Ippei Mizuhara’s Scheme with Shohei Otani’s Wallet and the Curious Case of Baseball Cards | FRIDAY DIGITAL

Ippei Mizuhara’s Scheme with Shohei Otani’s Wallet and the Curious Case of Baseball Cards

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Ippei Mizuhara, the former interpreter who supported Shohei Ohtani’s success, gradually revealed his maliciousness as details emerged.

“I’m done.”

Ippei Mizuhara, the former interpreter for Shohei Ohtani of the Dodgers, has been charged with bank fraud. When he realized that the case was about to come to light, he sent a message to Matthew Bowyer, the banker.

The illegal gambling and fraudulent money transfer issue involving suspect Mizuhara, which engulfed both the Japanese and American baseball leagues, was fully revealed at a press conference held by investigative authorities on April 11th. Federal prosecutor Martin Estrada of the Department of Homeland Security, who attended the conference, stated that there was no evidence indicating that Ohtani had approved transfers to bookmakers from his own account, asserting,

“We consider Ohtani to be a victim.”

According to reports from media outlets like ESPN, Mizuhara allegedly gained unauthorized access to Ohtani’s bank account and illegally transferred over $16 million (approximately ¥2.45 billion) to illicit bookmakers. This occurred over a period of about two years, from December 2021 to January 2024, with approximately 19,000 wagers placed. The total amount wagered reached a staggering $182.9 million (approximately ¥27.8 billion), resulting in losses of $40.7 million (approximately ¥6.2 billion) after deducting winnings.

Exploiting his position as the “de facto manager,” Mizuhara failed to share Ohtani’s bank account information, where his salary was deposited upon his relocation in 2018, with agents and accountants. He claimed this was because Ohtani himself “didn’t want it disclosed.” Furthermore, Mizuhara admitted to impersonating Ohtani multiple times to the bank to facilitate the massive transfers.

According to the authorities.

“At times when bets were won, the funds were not deposited into Ohtani’s account but into Mizuhara’s personal bank account.”

Indeed, it seems Mizuhara had essentially treated Ohtani as his personal wallet. Online, voices expressing sentiments such as 

“Too extreme.”

“He’s downright evil.” 

“I’m worried Ohtani might become distrustful of people.” 

Mizuhara reportedly came out as a gambling addict in front of his teammates. However, considering the timeline, as he began his maneuvers as early as 2018, before the illegal gambling began in December 2021, there are doubts about whether he can truly be considered addicted.

Furthermore, according to authorities, between January and March of this year, Mizuhara purchased around 1000 baseball cards under the alias “Jay Min,” totaling $325,000 (approximately ¥49 million), with the funds also originating from Ohtani’s account. These items were directly delivered to the Dodgers’ clubhouse, indicating a bold crime.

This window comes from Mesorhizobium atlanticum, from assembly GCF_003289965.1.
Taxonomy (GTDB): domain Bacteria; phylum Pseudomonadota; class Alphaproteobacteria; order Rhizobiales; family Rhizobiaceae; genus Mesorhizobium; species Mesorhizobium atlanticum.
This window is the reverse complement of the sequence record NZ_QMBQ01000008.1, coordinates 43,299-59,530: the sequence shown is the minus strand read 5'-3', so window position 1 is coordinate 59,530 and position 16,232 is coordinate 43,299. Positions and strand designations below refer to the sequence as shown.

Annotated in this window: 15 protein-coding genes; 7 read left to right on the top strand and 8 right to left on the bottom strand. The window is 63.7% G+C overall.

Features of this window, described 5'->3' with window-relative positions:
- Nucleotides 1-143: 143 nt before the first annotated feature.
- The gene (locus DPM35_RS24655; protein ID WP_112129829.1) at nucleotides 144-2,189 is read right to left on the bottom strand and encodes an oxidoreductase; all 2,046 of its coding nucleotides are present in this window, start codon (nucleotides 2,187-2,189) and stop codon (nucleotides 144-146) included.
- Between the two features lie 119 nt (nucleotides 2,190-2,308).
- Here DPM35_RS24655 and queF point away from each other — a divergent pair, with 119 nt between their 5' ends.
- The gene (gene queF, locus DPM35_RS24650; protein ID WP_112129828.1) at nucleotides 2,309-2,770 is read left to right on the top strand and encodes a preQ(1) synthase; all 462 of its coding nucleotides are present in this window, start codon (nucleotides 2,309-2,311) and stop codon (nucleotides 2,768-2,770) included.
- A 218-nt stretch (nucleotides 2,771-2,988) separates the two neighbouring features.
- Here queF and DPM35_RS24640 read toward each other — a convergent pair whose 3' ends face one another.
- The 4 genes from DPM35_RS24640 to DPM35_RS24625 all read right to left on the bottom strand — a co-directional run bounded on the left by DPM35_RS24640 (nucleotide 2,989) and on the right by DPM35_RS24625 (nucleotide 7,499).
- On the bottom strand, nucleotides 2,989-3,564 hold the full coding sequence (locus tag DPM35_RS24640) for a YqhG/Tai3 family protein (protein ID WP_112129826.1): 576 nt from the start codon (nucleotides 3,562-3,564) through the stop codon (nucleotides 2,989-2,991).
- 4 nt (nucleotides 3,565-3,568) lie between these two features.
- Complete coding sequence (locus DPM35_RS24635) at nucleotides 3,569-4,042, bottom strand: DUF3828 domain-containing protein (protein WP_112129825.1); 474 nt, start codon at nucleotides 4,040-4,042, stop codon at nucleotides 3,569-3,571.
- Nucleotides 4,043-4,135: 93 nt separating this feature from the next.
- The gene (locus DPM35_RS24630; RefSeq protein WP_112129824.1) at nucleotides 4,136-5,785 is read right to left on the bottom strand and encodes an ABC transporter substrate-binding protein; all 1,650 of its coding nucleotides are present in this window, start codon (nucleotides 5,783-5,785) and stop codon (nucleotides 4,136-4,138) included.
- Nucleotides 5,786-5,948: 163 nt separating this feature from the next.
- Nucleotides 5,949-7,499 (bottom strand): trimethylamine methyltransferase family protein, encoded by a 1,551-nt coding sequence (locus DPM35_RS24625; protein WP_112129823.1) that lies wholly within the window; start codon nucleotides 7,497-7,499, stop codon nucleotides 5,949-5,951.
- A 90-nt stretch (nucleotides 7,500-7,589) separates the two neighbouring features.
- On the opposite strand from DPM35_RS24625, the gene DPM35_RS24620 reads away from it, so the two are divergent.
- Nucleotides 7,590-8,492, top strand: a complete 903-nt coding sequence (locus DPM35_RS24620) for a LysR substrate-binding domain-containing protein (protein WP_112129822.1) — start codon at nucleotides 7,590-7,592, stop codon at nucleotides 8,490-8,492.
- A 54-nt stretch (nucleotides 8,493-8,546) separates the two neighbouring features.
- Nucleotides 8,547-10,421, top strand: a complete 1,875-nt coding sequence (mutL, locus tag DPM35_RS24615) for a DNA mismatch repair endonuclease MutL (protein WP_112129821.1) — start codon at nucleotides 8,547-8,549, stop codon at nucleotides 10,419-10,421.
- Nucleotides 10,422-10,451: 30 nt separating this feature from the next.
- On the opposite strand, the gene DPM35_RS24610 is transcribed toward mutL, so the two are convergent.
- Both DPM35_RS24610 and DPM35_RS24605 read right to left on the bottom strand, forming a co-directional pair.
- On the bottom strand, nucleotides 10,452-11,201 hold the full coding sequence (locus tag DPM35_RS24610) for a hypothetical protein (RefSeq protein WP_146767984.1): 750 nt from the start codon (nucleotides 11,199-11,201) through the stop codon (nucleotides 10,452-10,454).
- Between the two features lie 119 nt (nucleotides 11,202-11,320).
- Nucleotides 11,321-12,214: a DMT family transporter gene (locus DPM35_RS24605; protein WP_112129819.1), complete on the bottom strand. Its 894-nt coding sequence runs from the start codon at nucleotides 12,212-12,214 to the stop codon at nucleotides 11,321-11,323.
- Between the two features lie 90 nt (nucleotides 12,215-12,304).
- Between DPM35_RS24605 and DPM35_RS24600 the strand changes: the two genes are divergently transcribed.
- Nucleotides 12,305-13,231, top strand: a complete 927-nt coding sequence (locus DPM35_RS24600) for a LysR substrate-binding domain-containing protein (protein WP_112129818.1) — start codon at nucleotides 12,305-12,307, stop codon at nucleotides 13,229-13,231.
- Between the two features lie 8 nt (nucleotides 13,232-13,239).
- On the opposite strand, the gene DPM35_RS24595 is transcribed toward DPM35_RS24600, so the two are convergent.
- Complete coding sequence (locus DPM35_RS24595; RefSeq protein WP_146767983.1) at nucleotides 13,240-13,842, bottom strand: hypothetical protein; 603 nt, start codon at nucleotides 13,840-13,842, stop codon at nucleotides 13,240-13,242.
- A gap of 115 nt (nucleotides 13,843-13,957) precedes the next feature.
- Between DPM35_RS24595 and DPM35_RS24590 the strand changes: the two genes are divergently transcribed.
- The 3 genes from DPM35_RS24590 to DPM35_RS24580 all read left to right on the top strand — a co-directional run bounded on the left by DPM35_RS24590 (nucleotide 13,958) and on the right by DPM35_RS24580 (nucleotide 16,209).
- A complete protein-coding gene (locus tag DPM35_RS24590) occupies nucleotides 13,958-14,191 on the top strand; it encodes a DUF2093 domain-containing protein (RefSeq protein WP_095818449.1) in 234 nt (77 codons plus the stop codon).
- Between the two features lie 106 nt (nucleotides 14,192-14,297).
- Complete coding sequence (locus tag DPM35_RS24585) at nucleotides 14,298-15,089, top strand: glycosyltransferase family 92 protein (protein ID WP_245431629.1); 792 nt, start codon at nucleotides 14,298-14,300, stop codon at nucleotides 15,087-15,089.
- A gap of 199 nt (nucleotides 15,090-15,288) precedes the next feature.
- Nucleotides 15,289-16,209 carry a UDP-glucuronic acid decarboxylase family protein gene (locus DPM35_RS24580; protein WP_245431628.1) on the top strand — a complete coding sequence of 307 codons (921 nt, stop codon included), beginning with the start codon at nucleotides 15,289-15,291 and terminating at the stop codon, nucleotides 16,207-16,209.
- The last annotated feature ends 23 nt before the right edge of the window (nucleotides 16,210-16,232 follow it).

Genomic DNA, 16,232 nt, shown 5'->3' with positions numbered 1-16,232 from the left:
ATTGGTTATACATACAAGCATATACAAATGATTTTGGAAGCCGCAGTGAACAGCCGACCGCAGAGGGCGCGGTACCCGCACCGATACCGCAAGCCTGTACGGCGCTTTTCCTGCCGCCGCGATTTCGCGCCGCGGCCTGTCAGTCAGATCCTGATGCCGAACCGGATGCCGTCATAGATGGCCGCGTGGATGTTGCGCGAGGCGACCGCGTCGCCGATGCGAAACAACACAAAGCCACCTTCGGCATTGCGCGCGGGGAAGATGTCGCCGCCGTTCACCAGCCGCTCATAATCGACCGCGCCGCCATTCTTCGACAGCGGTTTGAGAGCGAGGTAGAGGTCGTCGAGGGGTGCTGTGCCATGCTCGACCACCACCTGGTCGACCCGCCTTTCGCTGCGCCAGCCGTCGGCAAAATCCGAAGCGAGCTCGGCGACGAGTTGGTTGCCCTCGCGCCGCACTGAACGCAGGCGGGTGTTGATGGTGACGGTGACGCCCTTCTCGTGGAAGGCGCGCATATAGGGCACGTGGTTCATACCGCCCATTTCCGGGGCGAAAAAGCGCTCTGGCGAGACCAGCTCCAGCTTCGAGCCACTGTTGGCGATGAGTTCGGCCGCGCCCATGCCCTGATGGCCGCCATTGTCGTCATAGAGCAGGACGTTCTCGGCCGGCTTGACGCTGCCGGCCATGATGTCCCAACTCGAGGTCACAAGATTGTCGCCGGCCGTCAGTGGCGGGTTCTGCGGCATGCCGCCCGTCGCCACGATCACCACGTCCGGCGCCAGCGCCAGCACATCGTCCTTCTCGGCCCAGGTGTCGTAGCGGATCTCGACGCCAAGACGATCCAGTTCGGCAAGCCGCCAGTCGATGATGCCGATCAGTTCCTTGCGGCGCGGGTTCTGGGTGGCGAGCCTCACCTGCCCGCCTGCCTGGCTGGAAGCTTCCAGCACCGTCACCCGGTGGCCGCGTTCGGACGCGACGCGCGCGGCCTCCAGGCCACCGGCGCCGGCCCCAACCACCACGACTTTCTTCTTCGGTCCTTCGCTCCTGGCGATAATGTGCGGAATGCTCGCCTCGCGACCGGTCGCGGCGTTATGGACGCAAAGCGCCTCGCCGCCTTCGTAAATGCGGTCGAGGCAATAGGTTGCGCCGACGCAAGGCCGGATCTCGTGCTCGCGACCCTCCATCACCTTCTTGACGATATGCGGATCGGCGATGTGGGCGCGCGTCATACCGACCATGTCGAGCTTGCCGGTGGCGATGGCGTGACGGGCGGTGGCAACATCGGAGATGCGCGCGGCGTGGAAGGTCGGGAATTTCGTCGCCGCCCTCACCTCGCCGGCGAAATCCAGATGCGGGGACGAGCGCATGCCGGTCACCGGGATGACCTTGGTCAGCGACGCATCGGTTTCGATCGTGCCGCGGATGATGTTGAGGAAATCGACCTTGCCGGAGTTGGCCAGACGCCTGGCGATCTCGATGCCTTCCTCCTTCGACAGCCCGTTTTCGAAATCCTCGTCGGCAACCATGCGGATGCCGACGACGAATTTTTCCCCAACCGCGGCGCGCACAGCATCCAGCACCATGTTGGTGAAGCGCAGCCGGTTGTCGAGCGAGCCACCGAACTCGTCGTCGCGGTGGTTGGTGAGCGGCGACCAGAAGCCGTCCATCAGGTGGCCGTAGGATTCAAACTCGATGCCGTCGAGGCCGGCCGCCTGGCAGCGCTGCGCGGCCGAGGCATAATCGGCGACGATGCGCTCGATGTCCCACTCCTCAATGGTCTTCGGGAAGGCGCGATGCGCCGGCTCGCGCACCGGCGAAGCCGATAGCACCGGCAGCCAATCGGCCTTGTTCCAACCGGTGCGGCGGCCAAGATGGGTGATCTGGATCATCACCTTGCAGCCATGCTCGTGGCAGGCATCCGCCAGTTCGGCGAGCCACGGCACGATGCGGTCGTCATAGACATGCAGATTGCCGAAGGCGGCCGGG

A sports newspaper baseball reporter familiar with the suspect remarks with a heavy heart, 

“Baseball cards are collectible items unrelated to illegal gambling. The fact that Mizuhara boldly purchased them from Ohtani’s account and had them delivered to the clubhouse shows how confident he was in not getting caught. Mizuhara’s darkness runs deeper than we imagined.”

Suspicions have also arisen regarding these baseball cards. Generally, the most common among collectors are MLB cards from “Topps,” which are traded at high prices ranging from hundreds of yen to several million yen depending on their rarity.

“Limited edition cards or cards with handwritten signatures are traded for tens of thousands to millions of yen each. Mizuhara purchased around 1000 cards for ¥49 million, so the unit price per card is ¥49,000. He likely purchased rare cards that could become treasures in the future. Baseball cards and Pokémon cards have fans worldwide, and they are often treated as investment assets,” the sports newspaper reporter adds.

There are suspicions raised in some circles that Mizuhara may have carried the baseball cards he purchased and planned to collect “handwritten signatures from star players like Ohtani and others he met during road trips.” However, as of now, there is no confirmation of this.

“Judging by Mizuhara’s actions, one can sense meticulous planning. From what point did he start deceiving Ohtani? His future statements will be crucial,” the same sports newspaper reporter concludes.

Mizuhara, whose cunning disguise has finally been revealed, seems to have acknowledged that “it’s over.”

  • PHOTO Kojiro Yamada

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